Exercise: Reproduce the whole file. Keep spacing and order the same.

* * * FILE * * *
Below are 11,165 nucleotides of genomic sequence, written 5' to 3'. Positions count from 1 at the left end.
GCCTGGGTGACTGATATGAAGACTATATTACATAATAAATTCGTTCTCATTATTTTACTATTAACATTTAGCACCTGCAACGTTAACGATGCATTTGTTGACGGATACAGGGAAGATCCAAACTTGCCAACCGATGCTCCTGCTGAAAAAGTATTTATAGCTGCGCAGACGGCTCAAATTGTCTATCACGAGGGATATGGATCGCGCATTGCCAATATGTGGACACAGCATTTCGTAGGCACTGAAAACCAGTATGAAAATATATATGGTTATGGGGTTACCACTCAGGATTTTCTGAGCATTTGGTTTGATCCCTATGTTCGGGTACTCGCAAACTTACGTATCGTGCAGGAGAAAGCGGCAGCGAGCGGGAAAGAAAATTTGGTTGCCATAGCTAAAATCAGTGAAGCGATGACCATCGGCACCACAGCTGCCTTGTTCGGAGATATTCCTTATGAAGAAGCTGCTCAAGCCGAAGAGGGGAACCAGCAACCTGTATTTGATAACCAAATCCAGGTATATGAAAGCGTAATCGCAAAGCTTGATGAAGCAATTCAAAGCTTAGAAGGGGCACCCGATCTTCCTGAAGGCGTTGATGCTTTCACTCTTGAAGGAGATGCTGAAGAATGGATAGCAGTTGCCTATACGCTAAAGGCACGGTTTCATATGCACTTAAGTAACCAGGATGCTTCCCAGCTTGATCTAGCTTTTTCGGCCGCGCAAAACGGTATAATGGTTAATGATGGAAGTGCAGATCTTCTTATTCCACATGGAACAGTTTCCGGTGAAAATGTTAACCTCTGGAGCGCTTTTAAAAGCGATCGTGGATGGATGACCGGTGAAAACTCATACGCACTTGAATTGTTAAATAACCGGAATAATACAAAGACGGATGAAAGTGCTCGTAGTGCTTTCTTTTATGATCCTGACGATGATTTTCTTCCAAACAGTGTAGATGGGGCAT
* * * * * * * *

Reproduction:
Below are 11,165 nucleotides of genomic sequence, written 5' to 3'. Positions count from 1 at the left end.
GCCTGGGTGACTGATATGAAGACTATATTACATAATAAATTCGTTCTCATTATTTTACTATTAACATTTAGCACCTGCAACGTTAACGATGCATTTGTTGACGGATACAGGGAAGATCCAAACTTGCCAACCGATGCTCCTGCTGAAAAAGTATTTATAGCTGCGCAGACGGCTCAAATTGTCTATCACGAGGGATATGGATCGCGCATTGCCAATATGTGGACACAGCATTTCGTAGGCACTGAAAACCAGTATGAAAATATATATGGTTATGGGGTTACCACTCAGGATTTTCTGAGCATTTGGTTTGATCCCTATGTTCGGGTACTCGCAAACTTACGTATCGTGCAGGAGAAAGCGGCAGCGAGCGGGAAAGAAAATTTGGTTGCCATAGCTAAAATCAGTGAAGCGATGACCATCGGCACCACAGCTGCCTTGTTCGGAGATATTCCTTATGAAGAAGCTGCTCAAGCCGAAGAGGGGAACCAGCAACCTGTATTTGATAACCAAATCCAGGTATATGAAAGCGTAATCGCAAAGCTTGATGAAGCAATTCAAAGCTTAGAAGGGGCACCCGATCTTCCTGAAGGCGTTGATGCTTTCACTCTTGAAGGAGATGCTGAAGAATGGATAGCAGTTGCCTATACGCTAAAGGCACGGTTTCATATGCACTTAAGTAACCAGGATGCTTCCCAGCTTGATCTAGCTTTTTCGGCCGCGCAAAACGGTATAATGGTTAATGATGGAAGTGCAGATCTTCTTATTCCACATGGAACAGTTTCCGGTGAAAATGTTAACCTCTGGAGCGCTTTTAAAAGCGATCGTGGATGGATGACCGGTGAAAACTCATACGCACTTGAATTGTTAAATAACCGGAATAATACAAAGACGGATGAAAGTGCTCGTAGTGCTTTCTTTTATGATCCTGACGATGATTTTCTTCCAAACAGTGTAGATGGGGCAT